As noted above, he was one of the five runners (in this race) who could not make up ground on the outside in the Suburban, finishing with a 75.3 final. His most recent effort was more of a workout than a race. In the unusual distance of 1 ¾ miles, Micromanage stalked the entire trip and easily pulled away at the finish line under an all-out drive by jockey Javier Castellano. This probably was instructed by trainer Todd Pletcher to make sure the horse kept his head in the game (vs. a loafing win and possible SOFT pattern). His 80.5 final figure also has to be discounted as the # of comparative races at this rare distance of 1 ¾ miles can skew final figures a bit higher. And while no 4f or 6f figures are available, it is interesting to note that the leader of the race went 1:15 for 6 furlongs and 1:40 for the opening mile, five seconds behind Moreno’s front-running splits in the Whitney.


The Play: Too Slow – He probably will be midpack, and his lack of a quick “turn of foot” and grinding style is not suited for 1 1/8 miles. Loss of leading jockey Javier Castellano doesn't help either. 

Moreno (2-1)

Here's what we had to say about Moreno prior to the Whitney:

With only two wins from 19 lifetime starts, Moreno has the least wins and lowest winning percentage in the field. His trainer, Eric Guillot, is still eating crow after last year’s ridiculous accusations following the Travers Stakes. Moreno is an example of a true front-runner, a horse who has to be on the lead to have a chance to win. Supporting the notion that Moreno loves the lead, you can see a number of his 4-furlong figures are in the mid-to-high 70s, considered very high for a 1 1/8-mile race. Also, note his “bullet” workout (the fastest of the day) on July 26, which looks like a strong tune-up for a front-running speedball. The Play: Fringe Contender – Final Pace Figures are a couple points short of the best, but the track has been favoring speed and if he gets an uncontested speed, Moreno could hit the board.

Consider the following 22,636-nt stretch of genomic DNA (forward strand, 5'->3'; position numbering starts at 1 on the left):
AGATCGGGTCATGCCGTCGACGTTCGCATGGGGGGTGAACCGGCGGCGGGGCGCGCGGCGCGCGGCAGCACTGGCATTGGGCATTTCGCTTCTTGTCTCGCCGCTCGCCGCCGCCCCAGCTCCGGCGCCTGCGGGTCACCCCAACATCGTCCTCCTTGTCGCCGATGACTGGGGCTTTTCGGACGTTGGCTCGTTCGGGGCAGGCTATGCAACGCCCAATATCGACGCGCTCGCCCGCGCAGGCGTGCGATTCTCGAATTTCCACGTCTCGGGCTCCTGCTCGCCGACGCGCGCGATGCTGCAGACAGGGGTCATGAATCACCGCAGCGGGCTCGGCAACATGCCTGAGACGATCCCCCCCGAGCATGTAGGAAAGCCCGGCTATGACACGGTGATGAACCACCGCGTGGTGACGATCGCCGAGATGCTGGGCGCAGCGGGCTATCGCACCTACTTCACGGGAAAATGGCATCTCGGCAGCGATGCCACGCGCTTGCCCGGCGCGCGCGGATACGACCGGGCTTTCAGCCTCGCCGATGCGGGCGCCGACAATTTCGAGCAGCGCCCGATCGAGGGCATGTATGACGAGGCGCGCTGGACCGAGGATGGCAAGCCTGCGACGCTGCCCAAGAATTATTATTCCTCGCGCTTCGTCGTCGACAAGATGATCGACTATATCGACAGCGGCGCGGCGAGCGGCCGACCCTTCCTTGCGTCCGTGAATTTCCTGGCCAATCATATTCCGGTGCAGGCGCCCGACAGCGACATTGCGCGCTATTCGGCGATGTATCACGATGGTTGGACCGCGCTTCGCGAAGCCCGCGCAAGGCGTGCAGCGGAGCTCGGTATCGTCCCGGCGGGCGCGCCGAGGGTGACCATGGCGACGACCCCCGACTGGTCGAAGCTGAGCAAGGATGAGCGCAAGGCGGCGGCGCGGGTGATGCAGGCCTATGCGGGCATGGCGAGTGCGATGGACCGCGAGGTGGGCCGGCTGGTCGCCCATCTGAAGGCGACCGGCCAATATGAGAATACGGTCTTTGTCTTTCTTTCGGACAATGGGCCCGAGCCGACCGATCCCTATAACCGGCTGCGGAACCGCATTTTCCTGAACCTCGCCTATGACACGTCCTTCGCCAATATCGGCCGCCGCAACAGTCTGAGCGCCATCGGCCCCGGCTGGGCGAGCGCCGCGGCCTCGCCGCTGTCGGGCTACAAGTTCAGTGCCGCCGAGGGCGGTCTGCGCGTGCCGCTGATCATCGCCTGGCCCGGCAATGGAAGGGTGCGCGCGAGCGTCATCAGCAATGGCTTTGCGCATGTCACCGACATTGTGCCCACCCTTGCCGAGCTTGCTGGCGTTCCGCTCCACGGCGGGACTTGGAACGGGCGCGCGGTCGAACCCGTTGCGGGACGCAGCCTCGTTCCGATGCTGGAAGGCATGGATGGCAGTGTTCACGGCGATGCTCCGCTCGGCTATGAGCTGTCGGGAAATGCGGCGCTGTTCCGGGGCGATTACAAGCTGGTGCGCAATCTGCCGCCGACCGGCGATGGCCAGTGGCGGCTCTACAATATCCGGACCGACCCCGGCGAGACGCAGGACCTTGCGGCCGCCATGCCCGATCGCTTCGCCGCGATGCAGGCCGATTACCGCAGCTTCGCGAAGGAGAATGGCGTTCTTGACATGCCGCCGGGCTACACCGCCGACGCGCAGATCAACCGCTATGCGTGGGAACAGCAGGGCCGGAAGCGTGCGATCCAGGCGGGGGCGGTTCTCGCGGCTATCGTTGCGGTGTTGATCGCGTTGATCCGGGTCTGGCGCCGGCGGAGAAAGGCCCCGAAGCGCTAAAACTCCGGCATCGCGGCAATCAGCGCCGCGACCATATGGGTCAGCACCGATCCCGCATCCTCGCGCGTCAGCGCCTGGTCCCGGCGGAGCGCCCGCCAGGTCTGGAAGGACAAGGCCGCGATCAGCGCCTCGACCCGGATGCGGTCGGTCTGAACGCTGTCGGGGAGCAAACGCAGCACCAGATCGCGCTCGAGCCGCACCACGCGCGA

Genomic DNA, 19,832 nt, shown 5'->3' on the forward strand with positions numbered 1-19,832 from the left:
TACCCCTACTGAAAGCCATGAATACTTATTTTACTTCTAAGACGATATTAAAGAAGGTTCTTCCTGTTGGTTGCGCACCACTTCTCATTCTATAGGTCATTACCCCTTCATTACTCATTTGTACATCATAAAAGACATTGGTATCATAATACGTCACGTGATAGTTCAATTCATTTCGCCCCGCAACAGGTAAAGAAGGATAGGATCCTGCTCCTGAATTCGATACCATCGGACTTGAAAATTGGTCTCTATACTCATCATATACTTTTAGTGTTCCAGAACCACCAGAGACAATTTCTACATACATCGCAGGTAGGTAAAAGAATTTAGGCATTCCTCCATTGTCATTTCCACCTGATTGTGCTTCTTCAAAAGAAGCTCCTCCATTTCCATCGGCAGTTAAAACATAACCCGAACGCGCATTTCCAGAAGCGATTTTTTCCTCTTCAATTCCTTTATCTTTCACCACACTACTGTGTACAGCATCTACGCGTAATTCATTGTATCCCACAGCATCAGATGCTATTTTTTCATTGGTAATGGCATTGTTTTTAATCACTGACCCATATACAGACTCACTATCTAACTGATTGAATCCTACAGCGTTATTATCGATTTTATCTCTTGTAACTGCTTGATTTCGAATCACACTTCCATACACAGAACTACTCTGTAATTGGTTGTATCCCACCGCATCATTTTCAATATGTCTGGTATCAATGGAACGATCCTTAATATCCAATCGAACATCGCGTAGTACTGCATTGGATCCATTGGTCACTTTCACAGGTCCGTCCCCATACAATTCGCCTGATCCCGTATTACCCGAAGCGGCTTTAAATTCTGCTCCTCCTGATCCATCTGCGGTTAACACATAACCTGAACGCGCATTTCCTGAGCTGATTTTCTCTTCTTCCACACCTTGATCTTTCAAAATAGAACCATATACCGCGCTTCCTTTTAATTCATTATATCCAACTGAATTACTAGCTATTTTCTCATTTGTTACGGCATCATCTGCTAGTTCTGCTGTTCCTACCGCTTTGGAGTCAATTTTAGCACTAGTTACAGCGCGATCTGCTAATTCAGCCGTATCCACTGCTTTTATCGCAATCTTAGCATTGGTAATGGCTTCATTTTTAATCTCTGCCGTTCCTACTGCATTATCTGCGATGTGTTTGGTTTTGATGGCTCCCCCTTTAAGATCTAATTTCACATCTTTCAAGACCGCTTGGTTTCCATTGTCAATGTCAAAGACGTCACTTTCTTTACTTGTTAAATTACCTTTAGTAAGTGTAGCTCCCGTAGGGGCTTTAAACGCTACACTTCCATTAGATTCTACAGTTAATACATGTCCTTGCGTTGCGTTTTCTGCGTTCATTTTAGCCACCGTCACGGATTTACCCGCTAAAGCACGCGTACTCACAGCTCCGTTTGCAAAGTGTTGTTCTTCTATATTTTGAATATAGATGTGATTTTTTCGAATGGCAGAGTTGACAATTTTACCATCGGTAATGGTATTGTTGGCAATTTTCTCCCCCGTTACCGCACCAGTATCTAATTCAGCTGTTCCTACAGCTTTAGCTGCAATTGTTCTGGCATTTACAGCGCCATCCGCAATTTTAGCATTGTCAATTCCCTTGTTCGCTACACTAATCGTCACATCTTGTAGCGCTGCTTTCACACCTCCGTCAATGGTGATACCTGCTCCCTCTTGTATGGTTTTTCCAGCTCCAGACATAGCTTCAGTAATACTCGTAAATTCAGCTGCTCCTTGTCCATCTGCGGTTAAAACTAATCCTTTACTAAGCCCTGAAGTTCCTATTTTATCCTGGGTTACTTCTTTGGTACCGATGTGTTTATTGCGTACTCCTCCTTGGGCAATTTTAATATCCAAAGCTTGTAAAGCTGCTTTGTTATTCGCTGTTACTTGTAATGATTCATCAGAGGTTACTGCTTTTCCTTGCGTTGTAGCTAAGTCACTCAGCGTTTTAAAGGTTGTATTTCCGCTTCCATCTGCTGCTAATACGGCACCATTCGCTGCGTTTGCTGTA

As noted by The Play above, Moreno did in fact get an uncontested lead and was able to lead from start to finish, a tough thing to do in a Grade 1 race. Watching the replay, he was truly never challenged (no horse was within a length). He did drift wide at the top of the stretch but a couple taps of the whip and he went back to the rail and the outcome never was in doubt. Note he does pick up 5 pounds, and while not normally a big issue, he is 0-for-8 when carrying more than 120 pounds. His only workout after his Whitney start was a 5-furlong drill in :59.28 on August 24, the fastest time of the day at the distance.

The Play: Fringe Contender – His average 4f Pace Figure (off the basic view) of 72.6 is a couple points higher than his nearest competitor, which means he might not be pressed again on the lead, though the added distance and extra weight could neutralize that advantage. Major knock is his expected short price, and if he is the race favorite, it will be the FIRST time in his racing career to have that pressure.

Prayer for Relief (12-1)

The oldest runner in the field at 6 years old, Prayer for Relief has career earnings of $1,847,938, the highest in the field. He has gone off at 48.50-1 and 25.75-1 odds in his last two starts and, while did finish 4th and 3rd which could be considered “out-running” his odds, neither race was impressive from a Pace Figure perspective.

His most recent final figure of 75.2 was regression off a 76.9 effort on July 5. He showed a consistent ability to run a CPT (Cyclical Pace Top, which is when an older horse runs his fastest 4f figure as compared with the 10 previous races while putting in a solid final figure). This pattern should have shown his last race on Aug. 2, but instead he regressed.

In terms of his visual effort, jockey Joel Rosario stayed on the rail and followed Zivo, which was a very smart move and the only way to make up lengths in the Whitney. This inside rail trip both inflated his finish and final figure. Rosario gets off Prayer for Relief (to ride the outside horse, Stephanoatsee) and John Velazquez hops aboard.

The Play: Regressor – Cagey veteran runner has things pointing in the wrong direction and therefore has more of a chance to regress. 

Romansh (8-1)

Another that ran in the Suburban Handicap, Romansh has been beaten a combined 19 3/4 lengths in his last two starts.

His Final Pace Figures are tailing off from 81.9 - 79.3 – 75.3 to 72.7 most recently. Using the basic view, he’s got the second-highest 4f average in the field behind Moreno, which becomes interesting for one reason — Romansh and Long River share the same owner. This could give him even more incentive to go for the lead.